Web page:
Double-blind vs. single-blind peer review


(Gina Helfrich) #1

From the NYU Center for Data Science newsletter:

"Single-blind vs. double-blind peer review is getting attention. From the authors’ perspective, “only one in eight authors actually chose to have their reviewers blinded when given the option.” A new paper on the arXiv (authors: Claire Le Goues, Yuriy Brun, Sven Apel, Emery Berger, Sarfraz Khurshid, Yannis Smaragdakis) suggests that double-blind reviewing does work. 74%-90% of reviewers could not guess the author of the blinded papers they reviewed. Further, all program committee chairs in the study “were strongly supportive of continuing to use doubleblind review in the future. All felt that double-blind review mitigated effects of (subconscious) bias.”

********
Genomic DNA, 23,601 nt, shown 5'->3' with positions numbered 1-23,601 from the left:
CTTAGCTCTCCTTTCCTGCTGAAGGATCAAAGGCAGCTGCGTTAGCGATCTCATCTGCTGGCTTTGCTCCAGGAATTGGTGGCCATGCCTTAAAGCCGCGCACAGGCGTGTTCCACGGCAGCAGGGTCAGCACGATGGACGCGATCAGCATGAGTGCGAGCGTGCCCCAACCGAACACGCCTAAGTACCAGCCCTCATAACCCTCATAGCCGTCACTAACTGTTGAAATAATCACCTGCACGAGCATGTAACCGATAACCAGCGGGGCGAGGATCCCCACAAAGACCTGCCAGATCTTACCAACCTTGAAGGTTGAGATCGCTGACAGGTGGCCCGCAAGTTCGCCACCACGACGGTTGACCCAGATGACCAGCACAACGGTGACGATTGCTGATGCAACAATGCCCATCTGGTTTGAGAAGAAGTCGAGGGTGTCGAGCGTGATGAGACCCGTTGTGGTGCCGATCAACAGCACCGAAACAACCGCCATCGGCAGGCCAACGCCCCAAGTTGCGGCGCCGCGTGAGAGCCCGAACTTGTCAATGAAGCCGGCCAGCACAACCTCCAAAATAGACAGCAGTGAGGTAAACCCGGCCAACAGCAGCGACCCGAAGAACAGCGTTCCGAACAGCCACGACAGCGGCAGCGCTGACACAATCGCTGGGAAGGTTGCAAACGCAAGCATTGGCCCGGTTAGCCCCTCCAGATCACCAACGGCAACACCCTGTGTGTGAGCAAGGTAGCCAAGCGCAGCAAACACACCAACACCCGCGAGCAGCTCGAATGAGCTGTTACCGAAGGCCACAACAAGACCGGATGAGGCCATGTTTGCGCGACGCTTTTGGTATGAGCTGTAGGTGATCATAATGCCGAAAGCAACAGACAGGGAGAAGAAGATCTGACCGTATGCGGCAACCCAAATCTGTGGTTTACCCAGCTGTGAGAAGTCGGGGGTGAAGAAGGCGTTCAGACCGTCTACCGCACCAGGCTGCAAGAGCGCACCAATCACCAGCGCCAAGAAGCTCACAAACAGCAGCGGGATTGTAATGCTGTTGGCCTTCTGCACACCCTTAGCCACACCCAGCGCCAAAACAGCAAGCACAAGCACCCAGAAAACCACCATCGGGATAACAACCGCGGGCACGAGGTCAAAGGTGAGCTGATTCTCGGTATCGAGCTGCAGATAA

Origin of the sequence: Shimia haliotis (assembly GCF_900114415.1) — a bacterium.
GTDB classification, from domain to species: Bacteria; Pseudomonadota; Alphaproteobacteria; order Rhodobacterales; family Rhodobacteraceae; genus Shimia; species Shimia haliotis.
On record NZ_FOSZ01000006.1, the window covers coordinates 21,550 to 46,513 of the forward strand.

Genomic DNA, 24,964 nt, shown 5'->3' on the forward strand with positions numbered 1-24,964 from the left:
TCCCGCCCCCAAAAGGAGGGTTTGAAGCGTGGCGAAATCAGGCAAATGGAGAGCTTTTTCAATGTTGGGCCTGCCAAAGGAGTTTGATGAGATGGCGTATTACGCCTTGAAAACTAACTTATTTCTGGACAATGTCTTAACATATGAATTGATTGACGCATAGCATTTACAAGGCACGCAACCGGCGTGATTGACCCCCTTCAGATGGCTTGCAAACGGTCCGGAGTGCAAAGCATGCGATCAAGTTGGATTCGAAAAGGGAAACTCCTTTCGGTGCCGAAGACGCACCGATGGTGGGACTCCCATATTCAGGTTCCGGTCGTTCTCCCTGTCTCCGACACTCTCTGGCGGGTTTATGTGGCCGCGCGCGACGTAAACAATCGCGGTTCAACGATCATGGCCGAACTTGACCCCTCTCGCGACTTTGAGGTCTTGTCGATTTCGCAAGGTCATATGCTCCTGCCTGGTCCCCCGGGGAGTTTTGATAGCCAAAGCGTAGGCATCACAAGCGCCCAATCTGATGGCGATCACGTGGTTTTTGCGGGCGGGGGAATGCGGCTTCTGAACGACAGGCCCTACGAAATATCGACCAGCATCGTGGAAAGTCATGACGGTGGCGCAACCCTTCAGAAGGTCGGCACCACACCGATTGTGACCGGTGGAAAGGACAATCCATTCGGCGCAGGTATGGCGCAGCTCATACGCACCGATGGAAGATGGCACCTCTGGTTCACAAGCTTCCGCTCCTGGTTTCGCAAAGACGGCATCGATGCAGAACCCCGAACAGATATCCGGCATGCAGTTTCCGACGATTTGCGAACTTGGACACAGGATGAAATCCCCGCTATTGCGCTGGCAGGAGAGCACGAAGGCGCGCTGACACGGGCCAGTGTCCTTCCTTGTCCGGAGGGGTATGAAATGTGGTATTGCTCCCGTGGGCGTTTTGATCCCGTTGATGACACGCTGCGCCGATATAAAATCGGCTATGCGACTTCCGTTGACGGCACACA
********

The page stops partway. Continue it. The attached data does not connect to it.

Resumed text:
(Disha Umarwani) #2

I personally feel making double-blind peer review a standard is a good choice. It would definitely not reduce the number of paper submission. There are times when people find it hard to accept that anything like unconscious bias exist and they do not have one definitely. Bias can be based on anything gender or nationality. And if we are giving something out to a community of intellectuals it should be free from bias. Removing bias even after making people realize they have one is also not a guaranteed way. So, the best would be to set a standard that reduces the chances of identification to a large extent.